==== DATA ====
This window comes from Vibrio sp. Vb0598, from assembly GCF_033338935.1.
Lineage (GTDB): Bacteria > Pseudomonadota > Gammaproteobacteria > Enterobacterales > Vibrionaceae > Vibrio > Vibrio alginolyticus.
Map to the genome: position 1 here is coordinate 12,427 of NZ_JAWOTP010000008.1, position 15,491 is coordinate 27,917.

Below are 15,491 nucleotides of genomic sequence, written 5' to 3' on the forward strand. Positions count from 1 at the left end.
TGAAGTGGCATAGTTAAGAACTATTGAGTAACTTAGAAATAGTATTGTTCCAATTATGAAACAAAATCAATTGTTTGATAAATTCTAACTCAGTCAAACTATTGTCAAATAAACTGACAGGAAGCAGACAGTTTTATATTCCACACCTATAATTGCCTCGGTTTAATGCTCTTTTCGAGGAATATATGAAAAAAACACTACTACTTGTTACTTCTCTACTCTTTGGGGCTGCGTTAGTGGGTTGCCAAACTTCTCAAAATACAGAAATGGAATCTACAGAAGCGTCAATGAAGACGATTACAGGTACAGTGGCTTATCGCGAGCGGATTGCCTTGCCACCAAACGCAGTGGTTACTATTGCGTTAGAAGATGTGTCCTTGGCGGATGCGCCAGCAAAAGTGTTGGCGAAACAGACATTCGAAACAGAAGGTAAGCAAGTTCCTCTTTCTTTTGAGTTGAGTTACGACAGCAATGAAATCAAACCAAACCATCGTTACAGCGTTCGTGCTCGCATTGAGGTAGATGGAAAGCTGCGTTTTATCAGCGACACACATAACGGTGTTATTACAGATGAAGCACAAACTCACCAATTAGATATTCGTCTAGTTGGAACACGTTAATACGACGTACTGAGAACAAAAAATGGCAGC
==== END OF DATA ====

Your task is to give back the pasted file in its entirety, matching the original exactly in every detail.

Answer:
This window comes from Vibrio sp. Vb0598, from assembly GCF_033338935.1.
Lineage (GTDB): Bacteria > Pseudomonadota > Gammaproteobacteria > Enterobacterales > Vibrionaceae > Vibrio > Vibrio alginolyticus.
Map to the genome: position 1 here is coordinate 12,427 of NZ_JAWOTP010000008.1, position 15,491 is coordinate 27,917.

Below are 15,491 nucleotides of genomic sequence, written 5' to 3' on the forward strand. Positions count from 1 at the left end.
TGAAGTGGCATAGTTAAGAACTATTGAGTAACTTAGAAATAGTATTGTTCCAATTATGAAACAAAATCAATTGTTTGATAAATTCTAACTCAGTCAAACTATTGTCAAATAAACTGACAGGAAGCAGACAGTTTTATATTCCACACCTATAATTGCCTCGGTTTAATGCTCTTTTCGAGGAATATATGAAAAAAACACTACTACTTGTTACTTCTCTACTCTTTGGGGCTGCGTTAGTGGGTTGCCAAACTTCTCAAAATACAGAAATGGAATCTACAGAAGCGTCAATGAAGACGATTACAGGTACAGTGGCTTATCGCGAGCGGATTGCCTTGCCACCAAACGCAGTGGTTACTATTGCGTTAGAAGATGTGTCCTTGGCGGATGCGCCAGCAAAAGTGTTGGCGAAACAGACATTCGAAACAGAAGGTAAGCAAGTTCCTCTTTCTTTTGAGTTGAGTTACGACAGCAATGAAATCAAACCAAACCATCGTTACAGCGTTCGTGCTCGCATTGAGGTAGATGGAAAGCTGCGTTTTATCAGCGACACACATAACGGTGTTATTACAGATGAAGCACAAACTCACCAATTAGATATTCGTCTAGTTGGAACACGTTAATACGACGTACTGAGAACAAAAAATGGCAGC